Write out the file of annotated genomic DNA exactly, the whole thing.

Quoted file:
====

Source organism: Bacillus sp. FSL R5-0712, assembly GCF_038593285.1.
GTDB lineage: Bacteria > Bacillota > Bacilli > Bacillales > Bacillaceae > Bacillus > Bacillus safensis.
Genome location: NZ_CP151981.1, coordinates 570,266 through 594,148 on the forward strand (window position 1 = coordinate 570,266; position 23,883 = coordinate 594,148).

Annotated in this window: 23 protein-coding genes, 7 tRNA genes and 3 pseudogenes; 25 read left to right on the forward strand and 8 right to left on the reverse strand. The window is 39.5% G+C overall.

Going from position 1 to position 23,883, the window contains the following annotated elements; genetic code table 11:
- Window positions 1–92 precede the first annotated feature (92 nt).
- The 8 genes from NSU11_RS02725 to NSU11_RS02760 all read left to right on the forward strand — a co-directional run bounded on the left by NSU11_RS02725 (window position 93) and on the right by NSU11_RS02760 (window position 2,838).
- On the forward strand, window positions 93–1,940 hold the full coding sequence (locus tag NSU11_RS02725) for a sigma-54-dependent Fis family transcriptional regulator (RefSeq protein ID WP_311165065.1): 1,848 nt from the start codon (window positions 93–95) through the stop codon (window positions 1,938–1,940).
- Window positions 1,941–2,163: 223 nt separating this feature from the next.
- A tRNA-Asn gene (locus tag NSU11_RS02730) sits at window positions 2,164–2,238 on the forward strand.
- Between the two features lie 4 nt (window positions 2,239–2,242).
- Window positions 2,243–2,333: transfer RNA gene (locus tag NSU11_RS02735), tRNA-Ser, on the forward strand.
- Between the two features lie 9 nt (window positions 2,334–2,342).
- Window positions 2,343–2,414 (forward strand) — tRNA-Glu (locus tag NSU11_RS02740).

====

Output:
Source organism: Bacillus sp. FSL R5-0712, assembly GCF_038593285.1.
GTDB lineage: Bacteria > Bacillota > Bacilli > Bacillales > Bacillaceae > Bacillus > Bacillus safensis.
Genome location: NZ_CP151981.1, coordinates 570,266 through 594,148 on the forward strand (window position 1 = coordinate 570,266; position 23,883 = coordinate 594,148).

Annotated in this window: 23 protein-coding genes, 7 tRNA genes and 3 pseudogenes; 25 read left to right on the forward strand and 8 right to left on the reverse strand. The window is 39.5% G+C overall.

Going from position 1 to position 23,883, the window contains the following annotated elements; genetic code table 11:
- Window positions 1–92 precede the first annotated feature (92 nt).
- The 8 genes from NSU11_RS02725 to NSU11_RS02760 all read left to right on the forward strand — a co-directional run bounded on the left by NSU11_RS02725 (window position 93) and on the right by NSU11_RS02760 (window position 2,838).
- On the forward strand, window positions 93–1,940 hold the full coding sequence (locus tag NSU11_RS02725) for a sigma-54-dependent Fis family transcriptional regulator (RefSeq protein ID WP_311165065.1): 1,848 nt from the start codon (window positions 93–95) through the stop codon (window positions 1,938–1,940).
- Window positions 1,941–2,163: 223 nt separating this feature from the next.
- A tRNA-Asn gene (locus tag NSU11_RS02730) sits at window positions 2,164–2,238 on the forward strand.
- Between the two features lie 4 nt (window positions 2,239–2,242).
- Window positions 2,243–2,333: transfer RNA gene (locus tag NSU11_RS02735), tRNA-Ser, on the forward strand.
- Between the two features lie 9 nt (window positions 2,334–2,342).
- Window positions 2,343–2,414 (forward strand) — tRNA-Glu (locus tag NSU11_RS02740).